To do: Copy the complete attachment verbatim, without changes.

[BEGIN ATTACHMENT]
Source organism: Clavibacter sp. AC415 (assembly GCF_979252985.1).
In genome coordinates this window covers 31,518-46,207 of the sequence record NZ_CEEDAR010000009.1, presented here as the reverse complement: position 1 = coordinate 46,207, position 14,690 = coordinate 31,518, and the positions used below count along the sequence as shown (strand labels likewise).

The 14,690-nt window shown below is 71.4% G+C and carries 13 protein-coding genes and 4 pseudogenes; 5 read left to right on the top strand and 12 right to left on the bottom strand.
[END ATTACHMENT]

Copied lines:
Source organism: Clavibacter sp. AC415 (assembly GCF_979252985.1).
In genome coordinates this window covers 31,518-46,207 of the sequence record NZ_CEEDAR010000009.1, presented here as the reverse complement: position 1 = coordinate 46,207, position 14,690 = coordinate 31,518, and the positions used below count along the sequence as shown (strand labels likewise).

The 14,690-nt window shown below is 71.4% G+C and carries 13 protein-coding genes and 4 pseudogenes; 5 read left to right on the top strand and 12 right to left on the bottom strand.